Imagine this. It's January 6th, 2007. You have just married your best friend and after a night of celebration, still wrapped in the cocoon of love that surrounded you and your new husband, you make your way through the still dark, early morning hours and board a plane for Africa. Your plane touches down in Cairo and immediately you feel the dry heat of the desert prickling your skin and you know you have left the Ohio winter far behind. You are on an adventure and you have to pinch yourself to believe you are really here.
Your hotel is on the Nile. THE Nile river. You will have dinner on a boat down there a few nights from now at dusk and it will be completely surreal. You will feel the ancient river rocking softly below you as you float along her sinuous curves. You will watch the sun set over this river every night for eight days and you will not believe how lucky you are.
You have booked an english speaking tour guide for your time here in Egypt. One that you assume will be shared with at least a few other travelers. But when your guide arrives to pick you up the next morning you discover that you are the only two people on the tour. No one else has signed up. So for the next week you will have your own private Egyptologist and driver to show you around this grand city. You pinch yourself again.
Visit Memphis, the capital of the Pharoahs during the Old Kingdom. See the recumbent statue of Ramesses II and the Alabaster Sphinx. Go to Sakara and see the Step Pyramid. Go to the pyramid of Dashour, the Red Pyramid, and go inside. Feel the sting of ammonia in your nostrils and eyes as you make your way down, down, down the narrow passage and into the darkness of the burial chambers. And then finally, Giza.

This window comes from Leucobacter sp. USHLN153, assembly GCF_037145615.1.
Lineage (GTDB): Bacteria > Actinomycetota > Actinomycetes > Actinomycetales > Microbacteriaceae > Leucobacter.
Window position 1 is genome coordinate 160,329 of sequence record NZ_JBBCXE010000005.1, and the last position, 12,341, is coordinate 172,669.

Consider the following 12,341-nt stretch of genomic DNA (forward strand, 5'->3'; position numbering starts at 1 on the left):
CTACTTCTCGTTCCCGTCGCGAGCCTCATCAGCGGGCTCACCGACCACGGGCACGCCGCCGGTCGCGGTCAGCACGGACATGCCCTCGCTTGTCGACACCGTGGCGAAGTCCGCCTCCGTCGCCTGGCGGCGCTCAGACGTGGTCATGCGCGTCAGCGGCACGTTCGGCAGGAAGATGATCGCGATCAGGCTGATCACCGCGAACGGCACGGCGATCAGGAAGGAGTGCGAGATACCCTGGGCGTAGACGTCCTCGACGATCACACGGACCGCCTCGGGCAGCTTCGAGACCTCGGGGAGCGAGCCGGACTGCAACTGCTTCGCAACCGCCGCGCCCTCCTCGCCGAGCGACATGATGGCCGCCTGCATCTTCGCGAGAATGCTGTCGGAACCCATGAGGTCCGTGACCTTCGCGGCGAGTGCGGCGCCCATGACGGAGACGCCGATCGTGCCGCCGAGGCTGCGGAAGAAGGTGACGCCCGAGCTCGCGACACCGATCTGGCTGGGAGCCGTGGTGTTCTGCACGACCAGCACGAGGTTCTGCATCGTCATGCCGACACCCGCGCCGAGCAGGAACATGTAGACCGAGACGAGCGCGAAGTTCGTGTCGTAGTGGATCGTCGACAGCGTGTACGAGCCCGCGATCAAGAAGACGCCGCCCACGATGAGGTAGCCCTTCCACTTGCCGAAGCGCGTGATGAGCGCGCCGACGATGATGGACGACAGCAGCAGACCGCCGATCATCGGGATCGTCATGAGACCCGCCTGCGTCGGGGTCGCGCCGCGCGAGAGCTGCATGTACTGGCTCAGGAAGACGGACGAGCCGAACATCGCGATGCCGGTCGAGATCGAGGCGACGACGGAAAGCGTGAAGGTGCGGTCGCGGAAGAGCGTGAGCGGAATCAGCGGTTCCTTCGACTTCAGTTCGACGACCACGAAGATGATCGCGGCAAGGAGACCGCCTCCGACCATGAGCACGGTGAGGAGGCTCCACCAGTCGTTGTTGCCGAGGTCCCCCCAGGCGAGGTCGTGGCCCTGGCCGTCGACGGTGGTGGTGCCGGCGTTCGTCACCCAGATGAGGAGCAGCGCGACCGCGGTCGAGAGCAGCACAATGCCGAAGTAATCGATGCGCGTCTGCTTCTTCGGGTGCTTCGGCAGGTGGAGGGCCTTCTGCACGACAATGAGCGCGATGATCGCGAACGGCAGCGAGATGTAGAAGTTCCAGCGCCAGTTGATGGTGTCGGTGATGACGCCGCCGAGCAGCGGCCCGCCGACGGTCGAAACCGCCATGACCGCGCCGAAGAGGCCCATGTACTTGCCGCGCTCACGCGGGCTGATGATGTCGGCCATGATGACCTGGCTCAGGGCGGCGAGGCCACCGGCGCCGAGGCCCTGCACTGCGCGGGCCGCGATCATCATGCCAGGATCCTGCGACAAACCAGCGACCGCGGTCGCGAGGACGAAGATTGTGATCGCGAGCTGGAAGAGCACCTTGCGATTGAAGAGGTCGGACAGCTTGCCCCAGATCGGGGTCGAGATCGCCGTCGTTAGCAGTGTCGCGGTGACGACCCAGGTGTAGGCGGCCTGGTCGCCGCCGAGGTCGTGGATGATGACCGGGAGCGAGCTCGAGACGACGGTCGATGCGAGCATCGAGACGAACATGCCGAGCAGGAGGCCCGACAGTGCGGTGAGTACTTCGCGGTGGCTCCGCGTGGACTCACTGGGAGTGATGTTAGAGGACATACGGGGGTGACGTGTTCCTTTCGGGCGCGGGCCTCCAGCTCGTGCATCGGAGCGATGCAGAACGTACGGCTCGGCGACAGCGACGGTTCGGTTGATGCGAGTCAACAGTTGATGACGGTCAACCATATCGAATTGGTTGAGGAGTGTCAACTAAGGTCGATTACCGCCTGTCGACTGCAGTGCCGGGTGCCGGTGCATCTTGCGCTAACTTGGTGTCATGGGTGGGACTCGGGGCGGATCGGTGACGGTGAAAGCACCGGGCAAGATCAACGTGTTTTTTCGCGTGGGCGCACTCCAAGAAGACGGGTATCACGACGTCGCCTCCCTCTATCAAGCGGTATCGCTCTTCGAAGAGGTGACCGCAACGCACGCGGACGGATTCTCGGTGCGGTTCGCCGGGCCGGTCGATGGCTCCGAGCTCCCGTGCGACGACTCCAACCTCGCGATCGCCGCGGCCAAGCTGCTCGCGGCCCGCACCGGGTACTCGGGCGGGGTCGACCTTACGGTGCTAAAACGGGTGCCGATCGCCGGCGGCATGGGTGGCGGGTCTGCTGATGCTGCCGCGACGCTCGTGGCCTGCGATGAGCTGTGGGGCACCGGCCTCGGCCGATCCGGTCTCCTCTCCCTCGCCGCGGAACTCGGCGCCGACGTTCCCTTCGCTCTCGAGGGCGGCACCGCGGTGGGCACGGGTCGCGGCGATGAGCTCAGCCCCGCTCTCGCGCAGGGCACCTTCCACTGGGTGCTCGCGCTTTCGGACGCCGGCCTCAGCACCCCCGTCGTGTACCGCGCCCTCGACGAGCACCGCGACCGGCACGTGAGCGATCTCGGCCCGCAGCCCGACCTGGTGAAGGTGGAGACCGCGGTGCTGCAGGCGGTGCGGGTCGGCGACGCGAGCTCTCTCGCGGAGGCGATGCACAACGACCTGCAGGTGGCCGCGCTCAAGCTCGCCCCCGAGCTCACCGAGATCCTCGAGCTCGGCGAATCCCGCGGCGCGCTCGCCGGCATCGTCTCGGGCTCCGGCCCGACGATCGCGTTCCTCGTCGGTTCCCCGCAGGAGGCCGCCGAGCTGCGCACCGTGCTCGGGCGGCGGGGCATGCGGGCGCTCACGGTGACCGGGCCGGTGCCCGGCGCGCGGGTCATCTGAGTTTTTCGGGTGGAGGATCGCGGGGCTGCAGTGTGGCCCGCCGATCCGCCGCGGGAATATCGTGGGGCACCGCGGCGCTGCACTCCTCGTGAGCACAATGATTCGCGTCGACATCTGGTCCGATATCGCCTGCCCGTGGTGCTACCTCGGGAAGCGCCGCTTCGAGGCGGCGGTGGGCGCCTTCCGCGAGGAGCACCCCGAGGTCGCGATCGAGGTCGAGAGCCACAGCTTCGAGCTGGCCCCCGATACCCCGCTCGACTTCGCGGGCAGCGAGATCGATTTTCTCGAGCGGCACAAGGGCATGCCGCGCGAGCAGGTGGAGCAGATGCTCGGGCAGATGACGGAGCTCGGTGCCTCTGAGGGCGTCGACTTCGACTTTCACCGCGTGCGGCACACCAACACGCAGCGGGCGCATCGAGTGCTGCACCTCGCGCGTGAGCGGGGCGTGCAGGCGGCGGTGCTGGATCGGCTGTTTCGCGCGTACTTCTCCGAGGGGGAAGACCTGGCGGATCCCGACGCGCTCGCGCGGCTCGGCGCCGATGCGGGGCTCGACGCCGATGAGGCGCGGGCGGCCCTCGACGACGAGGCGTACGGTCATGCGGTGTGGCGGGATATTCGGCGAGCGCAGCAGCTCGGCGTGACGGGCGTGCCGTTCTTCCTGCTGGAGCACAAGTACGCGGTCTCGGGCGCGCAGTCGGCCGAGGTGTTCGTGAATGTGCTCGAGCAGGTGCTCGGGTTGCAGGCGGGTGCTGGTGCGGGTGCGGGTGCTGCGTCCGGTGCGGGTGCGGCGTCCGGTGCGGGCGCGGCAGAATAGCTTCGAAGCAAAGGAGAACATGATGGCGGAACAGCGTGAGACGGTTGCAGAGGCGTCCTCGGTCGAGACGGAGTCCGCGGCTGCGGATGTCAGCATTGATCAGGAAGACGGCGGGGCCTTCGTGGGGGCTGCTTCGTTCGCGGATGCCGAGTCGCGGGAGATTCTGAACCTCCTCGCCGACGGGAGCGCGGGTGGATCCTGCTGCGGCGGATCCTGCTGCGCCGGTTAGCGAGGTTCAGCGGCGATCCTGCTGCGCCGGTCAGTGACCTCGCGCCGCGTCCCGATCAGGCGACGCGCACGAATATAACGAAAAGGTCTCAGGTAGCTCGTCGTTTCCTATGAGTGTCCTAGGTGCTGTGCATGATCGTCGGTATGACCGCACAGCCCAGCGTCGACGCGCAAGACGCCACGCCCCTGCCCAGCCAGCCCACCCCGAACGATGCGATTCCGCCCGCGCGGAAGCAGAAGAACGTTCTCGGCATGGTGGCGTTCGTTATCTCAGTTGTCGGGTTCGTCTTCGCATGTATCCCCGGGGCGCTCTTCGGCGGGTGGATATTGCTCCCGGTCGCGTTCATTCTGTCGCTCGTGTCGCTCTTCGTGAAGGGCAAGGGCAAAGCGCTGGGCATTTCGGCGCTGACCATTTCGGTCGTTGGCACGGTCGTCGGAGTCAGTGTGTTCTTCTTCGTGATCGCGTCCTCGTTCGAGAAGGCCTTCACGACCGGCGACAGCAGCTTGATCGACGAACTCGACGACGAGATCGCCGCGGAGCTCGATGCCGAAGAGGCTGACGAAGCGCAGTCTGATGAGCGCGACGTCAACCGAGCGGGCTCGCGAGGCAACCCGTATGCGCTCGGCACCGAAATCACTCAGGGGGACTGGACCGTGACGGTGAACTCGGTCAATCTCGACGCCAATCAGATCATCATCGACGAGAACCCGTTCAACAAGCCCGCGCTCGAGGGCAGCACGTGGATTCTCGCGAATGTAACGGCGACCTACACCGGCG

As your car rumbles along the dusty dirt road, watch as the form of the three great Pyramids slowly appear, rising up out of the desert before you. Stop and transfer to camels to get you the rest of the way there. Your skin is starting to hurt from all the pinching by now. But it's okay because it's true. You are really here, standing in the shadow of the mighty Khufu with your hands on one of the wonders of the world.
It would seem that that would be enough, but there is still so much more. Visit the Museum of Antiquities and King Tut's tomb. Come face to face with 3000 year old mummies in new age glass coffins and stare in utter disbelief at the pint sized humidifiers plugged in to the walls around you, which you *hope* are doing their job and keeping these ancient souls preserved.
Make your way over to the Mohammad Ali Mosque, unassuming in its dusty brown cloak on the summit of the citadel. Nervously leave your shoes outside the doors and find yourself entering another world altogether. Feel the layers of rugs beneath your feet as you traverse the grand room. Look up. See the magical lanterns circling above your head and the breathtaking emerald domes rising above them. Peer in to the tomb of Mohammad Ali himself. Decide this is the most beautiful place you have ever seen.
Step outside and peer over the precipice and out on to the great sea of buildings, rock and rubble that make up Cairo. See the minarets poking through the hazy din of pollution and dust. Too many to count. Walk the Khan el Khalili Bazaar and eat your weight in grilled chicken kebabs, falafel and rice every day you are there. Except that one night, when you go to that fancy french place and your husband eats the best meal of his life. He still talks about it to this day.
And then comes your favorite part, Old Cairo. Is there such a thing you wonder before going there? Isn't it all old? But then you begin to understand. You will visit the Saints Sergius and Bacchus Church where it is believed that Joseph, Mary and the infant Jesus stayed on their journey in to Egypt. Stand beside the Ben Ezra Synagogue and the site, local legend tells, that baby Moses was plucked from the water in his basket of reeds.
And then you head north. North to Alexandria and the Meditteranean Sea. See the Montazah Gardens where the Egyptian Royal Family once spent their summers and where all foreign dignitaries, presidents and prime ministers stay when they find themselves here, in Alexander's great city.
Stand in catacombs built into 100 feet of solid rock and watch with your own two eyes Egyptian architecture give way to Greco-Roman as christianity found its way on to these shores. Stand in the living, breathing history of this world. Of religion, of architecture, of our ancestors and pinch, pinch, pinch yourself one more time.